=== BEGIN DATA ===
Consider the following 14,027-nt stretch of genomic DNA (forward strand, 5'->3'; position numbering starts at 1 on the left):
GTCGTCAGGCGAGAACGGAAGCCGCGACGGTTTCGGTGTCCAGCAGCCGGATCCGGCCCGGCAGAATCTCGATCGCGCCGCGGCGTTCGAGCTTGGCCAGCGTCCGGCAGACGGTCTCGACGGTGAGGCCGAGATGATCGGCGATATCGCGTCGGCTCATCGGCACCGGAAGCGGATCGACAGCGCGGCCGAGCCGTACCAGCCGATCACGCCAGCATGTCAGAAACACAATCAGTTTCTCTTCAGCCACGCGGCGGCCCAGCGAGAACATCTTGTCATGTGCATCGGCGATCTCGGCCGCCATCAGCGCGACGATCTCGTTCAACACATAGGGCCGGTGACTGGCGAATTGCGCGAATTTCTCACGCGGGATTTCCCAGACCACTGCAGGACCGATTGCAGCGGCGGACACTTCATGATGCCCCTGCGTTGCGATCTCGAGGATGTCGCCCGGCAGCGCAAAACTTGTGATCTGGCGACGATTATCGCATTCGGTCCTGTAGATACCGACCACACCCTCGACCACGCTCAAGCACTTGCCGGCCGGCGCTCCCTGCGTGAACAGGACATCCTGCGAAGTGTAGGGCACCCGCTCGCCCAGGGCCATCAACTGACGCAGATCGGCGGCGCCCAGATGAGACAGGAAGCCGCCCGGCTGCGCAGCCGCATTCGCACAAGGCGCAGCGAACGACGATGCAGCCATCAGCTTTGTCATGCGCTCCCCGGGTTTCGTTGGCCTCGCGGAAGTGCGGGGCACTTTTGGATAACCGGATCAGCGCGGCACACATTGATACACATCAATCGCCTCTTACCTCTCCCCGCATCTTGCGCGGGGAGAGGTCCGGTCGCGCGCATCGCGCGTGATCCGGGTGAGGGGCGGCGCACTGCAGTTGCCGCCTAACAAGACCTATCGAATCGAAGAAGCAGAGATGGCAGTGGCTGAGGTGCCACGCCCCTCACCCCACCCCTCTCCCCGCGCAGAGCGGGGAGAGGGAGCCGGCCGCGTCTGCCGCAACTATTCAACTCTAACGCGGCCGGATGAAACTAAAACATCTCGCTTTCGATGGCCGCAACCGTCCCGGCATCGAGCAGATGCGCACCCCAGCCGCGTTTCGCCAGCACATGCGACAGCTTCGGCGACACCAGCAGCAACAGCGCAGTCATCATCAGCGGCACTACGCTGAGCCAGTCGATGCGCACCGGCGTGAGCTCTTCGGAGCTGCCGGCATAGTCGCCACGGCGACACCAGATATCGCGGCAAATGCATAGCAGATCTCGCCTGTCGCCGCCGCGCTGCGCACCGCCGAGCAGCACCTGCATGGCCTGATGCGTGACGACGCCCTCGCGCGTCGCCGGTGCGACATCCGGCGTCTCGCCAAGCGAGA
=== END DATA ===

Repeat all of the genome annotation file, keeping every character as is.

Consider the following 14,027-nt stretch of genomic DNA (forward strand, 5'->3'; position numbering starts at 1 on the left):
GTCGTCAGGCGAGAACGGAAGCCGCGACGGTTTCGGTGTCCAGCAGCCGGATCCGGCCCGGCAGAATCTCGATCGCGCCGCGGCGTTCGAGCTTGGCCAGCGTCCGGCAGACGGTCTCGACGGTGAGGCCGAGATGATCGGCGATATCGCGTCGGCTCATCGGCACCGGAAGCGGATCGACAGCGCGGCCGAGCCGTACCAGCCGATCACGCCAGCATGTCAGAAACACAATCAGTTTCTCTTCAGCCACGCGGCGGCCCAGCGAGAACATCTTGTCATGTGCATCGGCGATCTCGGCCGCCATCAGCGCGACGATCTCGTTCAACACATAGGGCCGGTGACTGGCGAATTGCGCGAATTTCTCACGCGGGATTTCCCAGACCACTGCAGGACCGATTGCAGCGGCGGACACTTCATGATGCCCCTGCGTTGCGATCTCGAGGATGTCGCCCGGCAGCGCAAAACTTGTGATCTGGCGACGATTATCGCATTCGGTCCTGTAGATACCGACCACACCCTCGACCACGCTCAAGCACTTGCCGGCCGGCGCTCCCTGCGTGAACAGGACATCCTGCGAAGTGTAGGGCACCCGCTCGCCCAGGGCCATCAACTGACGCAGATCGGCGGCGCCCAGATGAGACAGGAAGCCGCCCGGCTGCGCAGCCGCATTCGCACAAGGCGCAGCGAACGACGATGCAGCCATCAGCTTTGTCATGCGCTCCCCGGGTTTCGTTGGCCTCGCGGAAGTGCGGGGCACTTTTGGATAACCGGATCAGCGCGGCACACATTGATACACATCAATCGCCTCTTACCTCTCCCCGCATCTTGCGCGGGGAGAGGTCCGGTCGCGCGCATCGCGCGTGATCCGGGTGAGGGGCGGCGCACTGCAGTTGCCGCCTAACAAGACCTATCGAATCGAAGAAGCAGAGATGGCAGTGGCTGAGGTGCCACGCCCCTCACCCCACCCCTCTCCCCGCGCAGAGCGGGGAGAGGGAGCCGGCCGCGTCTGCCGCAACTATTCAACTCTAACGCGGCCGGATGAAACTAAAACATCTCGCTTTCGATGGCCGCAACCGTCCCGGCATCGAGCAGATGCGCACCCCAGCCGCGTTTCGCCAGCACATGCGACAGCTTCGGCGACACCAGCAGCAACAGCGCAGTCATCATCAGCGGCACTACGCTGAGCCAGTCGATGCGCACCGGCGTGAGCTCTTCGGAGCTGCCGGCATAGTCGCCACGGCGACACCAGATATCGCGGCAAATGCATAGCAGATCTCGCCTGTCGCCGCCGCGCTGCGCACCGCCGAGCAGCACCTGCATGGCCTGATGCGTGACGACGCCCTCGCGCGTCGCCGGTGCGACATCCGGCGTCTCGCCAAGCGAGA